Coping with loss: Valley Fire impacts victims’ school success

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Kyle Schmidt

Rubble and ash was all that was left of homes in Middletown after the sweeping flames of the Valley Fire.

Mitchell Garcia-Buckley, Staff Writer

Santa Rosa Junior College student Cesar Macias worked hard to maintain a 3.7 GPA, but when the Valley Fire became visible from his house, his entire routine changed. Emergency personnel evacuated him to the Napa County Fairgrounds, where his family stayed for almost two weeks.

With his home in danger and his daily routine disrupted, Macias had trouble focusing on his schoolwork. He lost track of assignments and missed lectures.

“I couldn’t even get some of the things I needed because the roads were closed,” Macias said. “There was no point in going to class.”

Macias failed all of his classes this semester due to his inability to catch up with what he missed on account of the fire. “I have to retake all these classes and see if I can do it without all the distractions,” he said. “I need to go in more clear-headed.”

The Valley Fire displaced nearly 400 SRJC students, making it difficult for many of them to get to class and complete coursework. The roads to their homes were blocked off and the need to stay with relatives or at the fairgrounds became a distraction.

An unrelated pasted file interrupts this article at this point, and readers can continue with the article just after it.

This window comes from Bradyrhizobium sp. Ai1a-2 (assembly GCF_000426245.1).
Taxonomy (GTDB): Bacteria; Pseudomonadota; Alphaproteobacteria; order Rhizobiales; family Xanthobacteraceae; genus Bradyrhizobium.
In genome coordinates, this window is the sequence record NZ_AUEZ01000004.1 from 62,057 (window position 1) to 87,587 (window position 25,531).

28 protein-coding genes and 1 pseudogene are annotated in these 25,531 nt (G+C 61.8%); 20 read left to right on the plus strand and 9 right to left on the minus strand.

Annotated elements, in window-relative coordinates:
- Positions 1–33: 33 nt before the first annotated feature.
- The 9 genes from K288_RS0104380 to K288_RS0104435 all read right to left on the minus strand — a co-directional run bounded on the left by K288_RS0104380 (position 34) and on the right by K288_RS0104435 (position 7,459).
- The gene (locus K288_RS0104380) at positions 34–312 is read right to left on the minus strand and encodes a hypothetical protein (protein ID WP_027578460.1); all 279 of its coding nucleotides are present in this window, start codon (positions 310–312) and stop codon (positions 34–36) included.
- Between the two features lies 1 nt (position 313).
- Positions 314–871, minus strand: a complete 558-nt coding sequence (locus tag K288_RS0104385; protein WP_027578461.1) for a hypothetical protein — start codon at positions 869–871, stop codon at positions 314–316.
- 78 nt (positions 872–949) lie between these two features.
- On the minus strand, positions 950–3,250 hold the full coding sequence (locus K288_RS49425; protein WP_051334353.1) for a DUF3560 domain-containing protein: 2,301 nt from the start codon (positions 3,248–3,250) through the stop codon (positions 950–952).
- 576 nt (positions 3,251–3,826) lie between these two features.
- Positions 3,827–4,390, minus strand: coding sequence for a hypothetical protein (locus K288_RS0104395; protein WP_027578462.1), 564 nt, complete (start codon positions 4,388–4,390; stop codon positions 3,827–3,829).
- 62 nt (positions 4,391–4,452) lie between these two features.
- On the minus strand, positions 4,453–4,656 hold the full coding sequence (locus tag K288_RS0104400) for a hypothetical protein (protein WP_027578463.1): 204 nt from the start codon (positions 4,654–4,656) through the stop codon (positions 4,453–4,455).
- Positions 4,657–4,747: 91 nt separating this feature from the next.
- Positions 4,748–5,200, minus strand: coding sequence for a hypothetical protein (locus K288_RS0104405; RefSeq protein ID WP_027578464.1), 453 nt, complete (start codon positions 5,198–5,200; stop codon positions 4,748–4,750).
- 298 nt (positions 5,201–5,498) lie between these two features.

“I had no school books or supplies for a week,” said SRJC student Jerry Espinoza. Espinoza was another student that had trouble keeping up with his schoolwork.

Students who lost their home, like Eddie Amante, had the most difficult semester. Amante had to drop all of his classes this fall. He lost his home just outside of Hidden Valley Lake. Now he is living in a rental near his former home.

“Well for starters I left my backpack, so all my books, pens, paper and flash drives with work on them were all gone,” Amante said. “I really didn’t have a place to study being in and out of hotels and friend’s houses. When I went back to get my books at the bookstore, some were sold out and I had to get them ordered, which took time, and that made me fall further behind. The emotional effect of the fire itself kind of put me in a weird place where I really just wanted to drop everything and start over.”

Although the fire was a setback, Amante has already signed up for his spring classes, preparing for next semester. “I’m ready to go back. I have had a lot of time to think everything over,” he said.

SRJC student Ashley Hart also lost her family home in the fire. Adjusting to the loss has been hard for her. “It has affected [schoolwork] a lot, I’m sad to say,” Hart said. “I continue to think about my family at home, and I try to go home as much as I can, but I also made a commitment to the JC basketball team.”

The college is offering some relief to students the fire affected. SRJC held a silent auction and donated all proceeds to Valley Fire students. For students who lost books and other school supplies, the Edwin Kent Emergency Relief Fund is providing special grants to replace the lost items.

A scholarship is available to students who have demonstrated loss. Any students the Valley Fire harmed who were enrolled in at least six units can apply for the scholarship. The scholarship is available regardless of whether or not students were able to finish the semester.